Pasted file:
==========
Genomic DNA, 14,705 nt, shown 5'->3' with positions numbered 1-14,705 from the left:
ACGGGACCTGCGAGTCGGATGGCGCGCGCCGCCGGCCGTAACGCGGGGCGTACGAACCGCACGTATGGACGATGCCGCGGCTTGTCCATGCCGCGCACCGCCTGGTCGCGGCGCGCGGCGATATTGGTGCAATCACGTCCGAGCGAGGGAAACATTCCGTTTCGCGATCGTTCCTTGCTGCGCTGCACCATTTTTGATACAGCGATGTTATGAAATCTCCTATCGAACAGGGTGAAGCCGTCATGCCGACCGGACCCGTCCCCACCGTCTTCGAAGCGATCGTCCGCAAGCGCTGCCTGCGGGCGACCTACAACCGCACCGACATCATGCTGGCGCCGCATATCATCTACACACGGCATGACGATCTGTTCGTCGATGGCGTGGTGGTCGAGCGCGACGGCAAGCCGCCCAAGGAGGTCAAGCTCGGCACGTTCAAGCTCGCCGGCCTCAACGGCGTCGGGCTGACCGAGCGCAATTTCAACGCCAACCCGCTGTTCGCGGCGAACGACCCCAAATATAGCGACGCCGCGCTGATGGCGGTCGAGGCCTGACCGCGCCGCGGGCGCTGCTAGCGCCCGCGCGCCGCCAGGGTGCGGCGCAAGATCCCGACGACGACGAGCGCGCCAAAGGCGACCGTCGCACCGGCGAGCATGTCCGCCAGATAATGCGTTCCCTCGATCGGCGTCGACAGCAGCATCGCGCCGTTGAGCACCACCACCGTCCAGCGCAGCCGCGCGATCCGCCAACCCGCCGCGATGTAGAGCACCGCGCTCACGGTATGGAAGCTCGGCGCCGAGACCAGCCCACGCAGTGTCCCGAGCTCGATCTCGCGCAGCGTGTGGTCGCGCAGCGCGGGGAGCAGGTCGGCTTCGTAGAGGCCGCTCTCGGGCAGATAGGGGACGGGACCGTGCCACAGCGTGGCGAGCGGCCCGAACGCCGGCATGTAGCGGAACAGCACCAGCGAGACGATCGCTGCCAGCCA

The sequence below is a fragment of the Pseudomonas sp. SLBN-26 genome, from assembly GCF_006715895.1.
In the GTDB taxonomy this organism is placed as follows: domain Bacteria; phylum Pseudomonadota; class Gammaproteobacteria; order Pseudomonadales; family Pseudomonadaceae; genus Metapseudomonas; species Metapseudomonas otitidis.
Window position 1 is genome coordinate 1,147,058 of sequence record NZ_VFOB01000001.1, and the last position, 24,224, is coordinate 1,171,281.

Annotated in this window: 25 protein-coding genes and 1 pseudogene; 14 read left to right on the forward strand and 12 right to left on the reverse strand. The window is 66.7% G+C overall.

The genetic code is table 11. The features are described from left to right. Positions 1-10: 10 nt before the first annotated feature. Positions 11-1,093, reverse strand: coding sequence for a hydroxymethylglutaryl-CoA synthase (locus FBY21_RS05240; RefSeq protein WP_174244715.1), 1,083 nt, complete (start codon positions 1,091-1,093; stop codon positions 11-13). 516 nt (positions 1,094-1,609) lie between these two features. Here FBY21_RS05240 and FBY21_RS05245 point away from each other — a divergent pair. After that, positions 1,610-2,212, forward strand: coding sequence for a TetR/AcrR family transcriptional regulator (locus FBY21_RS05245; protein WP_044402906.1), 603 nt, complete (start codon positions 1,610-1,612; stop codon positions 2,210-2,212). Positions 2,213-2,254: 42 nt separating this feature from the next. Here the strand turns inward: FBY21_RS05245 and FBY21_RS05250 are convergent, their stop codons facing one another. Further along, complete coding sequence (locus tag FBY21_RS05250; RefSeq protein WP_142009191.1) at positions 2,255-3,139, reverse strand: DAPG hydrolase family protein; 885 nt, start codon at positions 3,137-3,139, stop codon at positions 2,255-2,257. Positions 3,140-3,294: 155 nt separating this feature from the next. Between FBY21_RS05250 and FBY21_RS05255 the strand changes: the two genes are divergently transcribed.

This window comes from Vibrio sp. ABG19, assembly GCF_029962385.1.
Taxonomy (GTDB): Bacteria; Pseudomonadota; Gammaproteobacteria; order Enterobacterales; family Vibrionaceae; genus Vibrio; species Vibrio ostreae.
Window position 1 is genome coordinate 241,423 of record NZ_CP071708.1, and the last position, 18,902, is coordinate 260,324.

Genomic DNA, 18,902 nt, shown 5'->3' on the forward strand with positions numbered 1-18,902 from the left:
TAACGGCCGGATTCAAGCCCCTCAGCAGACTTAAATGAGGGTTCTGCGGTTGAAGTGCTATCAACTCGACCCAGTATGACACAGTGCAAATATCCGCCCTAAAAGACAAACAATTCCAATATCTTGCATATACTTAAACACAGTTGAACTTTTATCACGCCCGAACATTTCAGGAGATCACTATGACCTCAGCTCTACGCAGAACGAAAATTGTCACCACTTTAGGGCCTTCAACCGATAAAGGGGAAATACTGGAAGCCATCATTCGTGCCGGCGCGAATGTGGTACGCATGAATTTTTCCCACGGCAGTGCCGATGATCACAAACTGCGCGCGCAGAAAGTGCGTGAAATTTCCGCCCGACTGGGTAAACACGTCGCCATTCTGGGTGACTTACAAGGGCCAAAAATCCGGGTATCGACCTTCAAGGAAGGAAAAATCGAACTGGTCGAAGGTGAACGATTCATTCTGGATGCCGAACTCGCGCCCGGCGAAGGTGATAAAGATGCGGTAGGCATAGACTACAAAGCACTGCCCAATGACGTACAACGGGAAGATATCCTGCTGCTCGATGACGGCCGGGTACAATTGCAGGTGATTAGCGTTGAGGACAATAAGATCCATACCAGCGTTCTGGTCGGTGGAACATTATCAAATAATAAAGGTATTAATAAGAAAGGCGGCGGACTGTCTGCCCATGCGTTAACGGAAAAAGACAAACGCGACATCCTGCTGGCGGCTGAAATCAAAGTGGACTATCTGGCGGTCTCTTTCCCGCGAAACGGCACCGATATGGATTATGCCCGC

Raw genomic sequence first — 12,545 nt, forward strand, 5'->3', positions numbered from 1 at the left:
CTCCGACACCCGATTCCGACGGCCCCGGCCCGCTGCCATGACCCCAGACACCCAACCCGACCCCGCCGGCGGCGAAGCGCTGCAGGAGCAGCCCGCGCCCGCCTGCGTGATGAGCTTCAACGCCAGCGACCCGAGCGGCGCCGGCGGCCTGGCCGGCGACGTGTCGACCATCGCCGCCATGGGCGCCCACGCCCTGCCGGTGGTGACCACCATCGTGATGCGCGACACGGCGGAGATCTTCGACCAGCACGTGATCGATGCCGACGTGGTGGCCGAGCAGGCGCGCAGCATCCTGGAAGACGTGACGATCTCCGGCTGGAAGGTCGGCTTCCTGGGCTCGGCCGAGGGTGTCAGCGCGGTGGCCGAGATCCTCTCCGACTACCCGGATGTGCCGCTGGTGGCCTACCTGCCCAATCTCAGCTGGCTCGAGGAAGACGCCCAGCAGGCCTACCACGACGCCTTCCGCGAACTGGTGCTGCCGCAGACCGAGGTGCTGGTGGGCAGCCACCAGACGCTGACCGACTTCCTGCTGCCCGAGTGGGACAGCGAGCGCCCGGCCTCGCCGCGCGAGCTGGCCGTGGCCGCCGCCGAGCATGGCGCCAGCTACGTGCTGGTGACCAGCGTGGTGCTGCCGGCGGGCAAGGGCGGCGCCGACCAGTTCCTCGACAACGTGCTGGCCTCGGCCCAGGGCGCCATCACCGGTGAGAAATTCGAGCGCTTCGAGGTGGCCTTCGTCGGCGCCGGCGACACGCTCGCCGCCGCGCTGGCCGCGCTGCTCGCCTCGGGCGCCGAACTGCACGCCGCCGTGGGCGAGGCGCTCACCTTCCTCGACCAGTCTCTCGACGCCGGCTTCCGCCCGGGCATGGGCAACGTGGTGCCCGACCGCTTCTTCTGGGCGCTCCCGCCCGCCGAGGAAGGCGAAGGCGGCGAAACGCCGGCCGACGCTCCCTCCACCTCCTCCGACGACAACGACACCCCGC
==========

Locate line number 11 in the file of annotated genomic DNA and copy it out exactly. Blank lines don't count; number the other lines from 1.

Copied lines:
Genomic DNA, 18,902 nt, shown 5'->3' on the forward strand with positions numbered 1-18,902 from the left: